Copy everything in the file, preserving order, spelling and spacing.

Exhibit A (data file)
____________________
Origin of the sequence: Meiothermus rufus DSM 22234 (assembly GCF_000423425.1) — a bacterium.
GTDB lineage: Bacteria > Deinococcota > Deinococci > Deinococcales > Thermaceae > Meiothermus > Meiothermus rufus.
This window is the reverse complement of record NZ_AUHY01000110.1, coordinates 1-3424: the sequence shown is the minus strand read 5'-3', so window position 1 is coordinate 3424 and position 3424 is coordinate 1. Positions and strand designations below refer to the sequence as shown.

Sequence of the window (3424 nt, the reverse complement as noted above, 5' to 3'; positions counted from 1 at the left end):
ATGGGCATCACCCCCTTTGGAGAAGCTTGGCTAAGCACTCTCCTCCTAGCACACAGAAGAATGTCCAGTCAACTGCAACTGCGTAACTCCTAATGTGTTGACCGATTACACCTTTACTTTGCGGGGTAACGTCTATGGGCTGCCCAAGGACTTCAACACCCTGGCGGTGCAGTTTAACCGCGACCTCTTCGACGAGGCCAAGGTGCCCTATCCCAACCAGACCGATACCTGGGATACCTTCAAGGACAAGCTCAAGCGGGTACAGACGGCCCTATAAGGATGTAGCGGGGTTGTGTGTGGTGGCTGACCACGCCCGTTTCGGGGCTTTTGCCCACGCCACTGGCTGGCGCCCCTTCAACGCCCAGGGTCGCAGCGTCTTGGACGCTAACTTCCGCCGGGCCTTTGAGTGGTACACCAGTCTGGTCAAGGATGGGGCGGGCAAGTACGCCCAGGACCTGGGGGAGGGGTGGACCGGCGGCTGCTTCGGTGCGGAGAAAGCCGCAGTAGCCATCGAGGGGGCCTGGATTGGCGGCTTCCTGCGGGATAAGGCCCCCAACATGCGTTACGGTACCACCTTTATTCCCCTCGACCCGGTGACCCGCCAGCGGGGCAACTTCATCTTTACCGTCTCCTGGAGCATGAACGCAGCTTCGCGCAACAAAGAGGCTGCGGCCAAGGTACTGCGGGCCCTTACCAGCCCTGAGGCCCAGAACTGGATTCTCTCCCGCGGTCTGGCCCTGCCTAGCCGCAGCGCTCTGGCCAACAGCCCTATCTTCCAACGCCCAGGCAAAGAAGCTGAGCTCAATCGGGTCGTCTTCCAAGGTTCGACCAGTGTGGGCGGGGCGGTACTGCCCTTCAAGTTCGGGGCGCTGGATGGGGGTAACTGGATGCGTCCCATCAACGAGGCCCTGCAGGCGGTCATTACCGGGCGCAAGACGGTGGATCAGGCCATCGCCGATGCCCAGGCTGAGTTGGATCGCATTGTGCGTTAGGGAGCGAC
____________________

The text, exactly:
Origin of the sequence: Meiothermus rufus DSM 22234 (assembly GCF_000423425.1) — a bacterium.
GTDB lineage: Bacteria > Deinococcota > Deinococci > Deinococcales > Thermaceae > Meiothermus > Meiothermus rufus.
This window is the reverse complement of record NZ_AUHY01000110.1, coordinates 1-3424: the sequence shown is the minus strand read 5'-3', so window position 1 is coordinate 3424 and position 3424 is coordinate 1. Positions and strand designations below refer to the sequence as shown.

Sequence of the window (3424 nt, the reverse complement as noted above, 5' to 3'; positions counted from 1 at the left end):
ATGGGCATCACCCCCTTTGGAGAAGCTTGGCTAAGCACTCTCCTCCTAGCACACAGAAGAATGTCCAGTCAACTGCAACTGCGTAACTCCTAATGTGTTGACCGATTACACCTTTACTTTGCGGGGTAACGTCTATGGGCTGCCCAAGGACTTCAACACCCTGGCGGTGCAGTTTAACCGCGACCTCTTCGACGAGGCCAAGGTGCCCTATCCCAACCAGACCGATACCTGGGATACCTTCAAGGACAAGCTCAAGCGGGTACAGACGGCCCTATAAGGATGTAGCGGGGTTGTGTGTGGTGGCTGACCACGCCCGTTTCGGGGCTTTTGCCCACGCCACTGGCTGGCGCCCCTTCAACGCCCAGGGTCGCAGCGTCTTGGACGCTAACTTCCGCCGGGCCTTTGAGTGGTACACCAGTCTGGTCAAGGATGGGGCGGGCAAGTACGCCCAGGACCTGGGGGAGGGGTGGACCGGCGGCTGCTTCGGTGCGGAGAAAGCCGCAGTAGCCATCGAGGGGGCCTGGATTGGCGGCTTCCTGCGGGATAAGGCCCCCAACATGCGTTACGGTACCACCTTTATTCCCCTCGACCCGGTGACCCGCCAGCGGGGCAACTTCATCTTTACCGTCTCCTGGAGCATGAACGCAGCTTCGCGCAACAAAGAGGCTGCGGCCAAGGTACTGCGGGCCCTTACCAGCCCTGAGGCCCAGAACTGGATTCTCTCCCGCGGTCTGGCCCTGCCTAGCCGCAGCGCTCTGGCCAACAGCCCTATCTTCCAACGCCCAGGCAAAGAAGCTGAGCTCAATCGGGTCGTCTTCCAAGGTTCGACCAGTGTGGGCGGGGCGGTACTGCCCTTCAAGTTCGGGGCGCTGGATGGGGGTAACTGGATGCGTCCCATCAACGAGGCCCTGCAGGCGGTCATTACCGGGCGCAAGACGGTGGATCAGGCCATCGCCGATGCCCAGGCTGAGTTGGATCGCATTGTGCGTTAGGGAGCGAC